Sunday 13 November 2011

German Support Weapons and Stosstruppen

You might be wondering what happened to the German support weapons and Stosstruppen I’d started in August after getting back from holiday. These chaps languished in black undercoat for a long time from the first flush of priming and basing in the summer while I finished off a couple of terrain boards.

However, I finally got around to finishing them in mid-October and was waiting for a good time to blog the final results.

So, the above photographs show (left to right) a Maxim MG08 heavy machine gun, a Mauser 13.1mm anti-tank rifle of late Great War vintage, a 7.58cm Leichter Minenwerfer n/A, a heavy flammenwerfer and a granatenwerfer m16. I was hoping that these support weapons would provide German forces with some different support options and concentrations of firepower in our wargames and mini-campaigns, particularly when faced with a significant number of allied tanks in late 1917 and 1918.

The figures are all from Great War Miniatures, and painted up very nicely. I’d painted each of the models before, so this was a little bit like déjà-vu coming back to the same castings and trying to add something different.

I decided that the easiest way to do this was to try and add some small touches. So, on the minenwerfer I super-glued a thin piece of wire from the gunner’s hand to the minenwerfer. Simple, I thought it added a bit of realism.

On the granatenwerfer I added a splintered chunk of reinforced concrete fortificiation, suggesting that the two-man granatenwerfer team had located to a disused concrete bunker on the Siegfried Stellung. I'd already done one granatenwerfer team with a similar chunk of concrete on the base, so this continued the theme. I also took this approach because I'd read that the granatenwerfer m16s tended to be deployed in a cluster, from four weapons to as many as sixteen, the distinctive sound of the grenades in flight being called "pigeons" by the French.

For the flammenwerfer team, I tried to create the effect of trench duckboards with some “grey-stuff” epoxy putty.

For both the maxim MG08 and the Mauser 13.1mm anti-tank rifle, I just added some ground detail to build up the bases.

Each of the support weapons was based entirely before painting. The big advantage of this approach is that when you have finished painting the figures themselves, you have really finished the whole model. There’s no figures hanging around awaiting basing (something I always dread and hate). The downside with gluing everything in place is that some part of the model can be very hard to paint because … well, because everything’s glued in place! I admit I did get frustrated painting the MG08 heavy machine gun because of this, but in the end it was adequately compensated (at least to my mind) up by finishing the model and not needing to base anything at the end.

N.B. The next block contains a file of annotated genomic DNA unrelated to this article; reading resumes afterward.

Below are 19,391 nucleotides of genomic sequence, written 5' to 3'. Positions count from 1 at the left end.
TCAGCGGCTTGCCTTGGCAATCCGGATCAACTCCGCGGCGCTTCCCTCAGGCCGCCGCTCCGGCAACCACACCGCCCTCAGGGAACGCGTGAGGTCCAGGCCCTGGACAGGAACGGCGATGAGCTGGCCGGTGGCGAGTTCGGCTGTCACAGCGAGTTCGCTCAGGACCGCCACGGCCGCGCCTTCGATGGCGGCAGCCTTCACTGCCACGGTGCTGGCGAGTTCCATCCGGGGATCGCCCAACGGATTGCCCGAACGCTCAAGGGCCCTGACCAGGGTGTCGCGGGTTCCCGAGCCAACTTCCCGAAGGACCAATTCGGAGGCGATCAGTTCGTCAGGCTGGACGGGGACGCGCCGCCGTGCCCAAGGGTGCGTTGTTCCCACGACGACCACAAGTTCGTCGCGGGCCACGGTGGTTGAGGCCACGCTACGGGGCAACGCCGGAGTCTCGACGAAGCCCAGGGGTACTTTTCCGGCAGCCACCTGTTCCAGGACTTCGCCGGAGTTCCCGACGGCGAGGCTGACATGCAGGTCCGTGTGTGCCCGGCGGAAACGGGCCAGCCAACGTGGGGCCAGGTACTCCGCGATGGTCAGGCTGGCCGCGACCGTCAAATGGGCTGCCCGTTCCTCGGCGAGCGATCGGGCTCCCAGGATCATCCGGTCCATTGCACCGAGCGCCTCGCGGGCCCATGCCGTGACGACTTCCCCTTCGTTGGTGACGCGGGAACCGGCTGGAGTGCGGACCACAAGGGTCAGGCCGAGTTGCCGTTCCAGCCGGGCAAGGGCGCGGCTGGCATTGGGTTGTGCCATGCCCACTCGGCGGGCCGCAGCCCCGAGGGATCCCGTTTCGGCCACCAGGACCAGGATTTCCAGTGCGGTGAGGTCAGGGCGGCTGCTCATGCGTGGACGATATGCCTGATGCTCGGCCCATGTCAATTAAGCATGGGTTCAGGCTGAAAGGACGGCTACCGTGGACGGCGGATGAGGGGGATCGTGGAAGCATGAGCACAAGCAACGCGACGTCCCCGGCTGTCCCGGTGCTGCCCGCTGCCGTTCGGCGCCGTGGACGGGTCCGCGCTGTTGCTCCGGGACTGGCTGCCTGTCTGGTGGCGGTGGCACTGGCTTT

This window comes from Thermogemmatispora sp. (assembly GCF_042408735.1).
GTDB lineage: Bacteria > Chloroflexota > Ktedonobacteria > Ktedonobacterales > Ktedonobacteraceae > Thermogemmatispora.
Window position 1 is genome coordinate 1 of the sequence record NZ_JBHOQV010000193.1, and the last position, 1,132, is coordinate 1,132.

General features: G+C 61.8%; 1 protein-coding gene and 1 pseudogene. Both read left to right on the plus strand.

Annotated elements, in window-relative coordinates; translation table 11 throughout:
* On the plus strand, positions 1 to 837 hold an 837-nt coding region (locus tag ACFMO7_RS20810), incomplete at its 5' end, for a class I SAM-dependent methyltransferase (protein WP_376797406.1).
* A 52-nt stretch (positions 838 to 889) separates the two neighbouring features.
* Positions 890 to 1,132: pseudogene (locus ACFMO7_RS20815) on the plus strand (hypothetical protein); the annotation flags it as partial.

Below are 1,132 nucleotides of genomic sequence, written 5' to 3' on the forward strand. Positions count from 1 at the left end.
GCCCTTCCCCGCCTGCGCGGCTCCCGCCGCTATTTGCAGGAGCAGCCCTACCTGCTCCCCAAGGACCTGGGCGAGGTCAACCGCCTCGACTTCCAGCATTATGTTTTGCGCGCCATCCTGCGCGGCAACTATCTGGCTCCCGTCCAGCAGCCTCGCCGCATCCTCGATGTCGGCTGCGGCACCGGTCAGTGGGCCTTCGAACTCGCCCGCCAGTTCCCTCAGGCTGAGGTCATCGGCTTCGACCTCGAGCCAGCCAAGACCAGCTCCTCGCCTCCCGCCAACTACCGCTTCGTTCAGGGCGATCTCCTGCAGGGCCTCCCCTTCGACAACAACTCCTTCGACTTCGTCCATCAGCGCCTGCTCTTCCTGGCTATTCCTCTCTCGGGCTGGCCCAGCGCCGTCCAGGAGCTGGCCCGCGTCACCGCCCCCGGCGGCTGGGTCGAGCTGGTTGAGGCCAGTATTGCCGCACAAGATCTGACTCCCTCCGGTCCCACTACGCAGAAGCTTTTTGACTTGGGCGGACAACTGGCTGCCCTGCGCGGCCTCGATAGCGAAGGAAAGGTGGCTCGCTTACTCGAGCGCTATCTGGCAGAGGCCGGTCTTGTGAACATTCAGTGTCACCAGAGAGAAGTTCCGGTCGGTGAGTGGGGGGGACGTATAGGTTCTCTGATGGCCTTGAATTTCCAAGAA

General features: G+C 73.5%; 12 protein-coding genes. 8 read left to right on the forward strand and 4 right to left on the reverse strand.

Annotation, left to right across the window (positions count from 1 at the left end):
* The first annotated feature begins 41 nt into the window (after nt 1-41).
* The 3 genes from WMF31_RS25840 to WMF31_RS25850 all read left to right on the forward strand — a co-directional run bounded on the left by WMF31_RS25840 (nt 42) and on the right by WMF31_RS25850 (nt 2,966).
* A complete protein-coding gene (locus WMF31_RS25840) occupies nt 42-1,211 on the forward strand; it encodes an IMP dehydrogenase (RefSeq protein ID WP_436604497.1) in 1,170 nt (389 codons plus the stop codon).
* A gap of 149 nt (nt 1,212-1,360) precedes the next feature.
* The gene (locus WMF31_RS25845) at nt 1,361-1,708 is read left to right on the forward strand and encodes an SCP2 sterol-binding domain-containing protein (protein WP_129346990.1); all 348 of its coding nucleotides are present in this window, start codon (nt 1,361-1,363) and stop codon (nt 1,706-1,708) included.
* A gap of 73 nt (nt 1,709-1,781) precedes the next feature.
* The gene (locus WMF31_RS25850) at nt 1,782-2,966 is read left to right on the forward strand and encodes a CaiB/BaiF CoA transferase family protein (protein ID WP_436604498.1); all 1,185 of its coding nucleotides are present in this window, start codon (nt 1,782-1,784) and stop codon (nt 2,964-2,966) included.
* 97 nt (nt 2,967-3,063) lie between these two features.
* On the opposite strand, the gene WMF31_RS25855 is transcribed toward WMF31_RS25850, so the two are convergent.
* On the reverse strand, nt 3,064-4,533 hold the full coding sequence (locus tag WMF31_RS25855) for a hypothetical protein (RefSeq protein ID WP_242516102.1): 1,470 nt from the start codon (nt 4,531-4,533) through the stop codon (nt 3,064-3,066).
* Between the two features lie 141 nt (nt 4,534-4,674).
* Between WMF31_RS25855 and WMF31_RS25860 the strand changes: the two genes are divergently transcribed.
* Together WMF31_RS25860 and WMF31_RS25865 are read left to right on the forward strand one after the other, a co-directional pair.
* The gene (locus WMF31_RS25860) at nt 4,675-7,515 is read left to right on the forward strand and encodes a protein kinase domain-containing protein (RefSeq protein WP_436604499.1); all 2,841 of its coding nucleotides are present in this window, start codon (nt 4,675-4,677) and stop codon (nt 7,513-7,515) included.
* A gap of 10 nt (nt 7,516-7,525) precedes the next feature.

One additional point in favour of the “glue everything in place first” approach is that while you do end up with a very small part of the being painted in shade colouring (such as, for example, where you can’t physically get your brush into a small nook, fold or crack), this is more than made up by you not noticing this when the models are on a wargames table 3 feet away.

Finally, I finished off a dozen Stosstruppen I’d been meaning to do for a while. Nothing remarkable about these. The figures are Great War Miniatures. The helmet designs are from the late war period (basically 1918). While the colours are a little bit speculative, they do look good and there is evidence for something similar on the Landships website.


  1. Lovely..just lovely...the basing ..everything..!!

  2. Agree with Paul: basing is wonderful; well not only the basing, the painting and also the nice little details. Basing is actually one of the most important pieces for the minis to go from looking "just right" to looking "great indeed". I think my next project is going to be to work on the bases of my around 150 WWI (British and German) minis

  3. Wow!!!!! I'm afraid to say it makes me sick, just how beautiful these figures are, you are far too talented Sir!!!!! Can you lend me some of it?

  4. Outstanding work, they all look great and I'm loving the little details.
    Keep up the great work.

    All the best


  5. Really nice figures. Outstanding painting and basing.

  6. Superb all around. You even make me reconsider GW miniatures again after I ditched them as unsuitable for painting. But then again, I would never get them this good anyway...Cheers, Michael

  7. Wonderful, wonderful work. So much thought and skill given to the entire unit. Really inspirational stuff.

  8. Simply wonderful!Excellent job in capturing the atmosphere on each base.


  9. Beautiful painting. Really really like them.

  10. Thanks everyone for the comments. I really appreciate them.

    @Paul and Benito - the basing is important. Best of all, though, it's both fairly easy to do and cheap. I think everything on these bases was collectively purchased for less than £5 (except the "grey stuff" epoxy putty) and has been used for all of the Great War models I've done this year.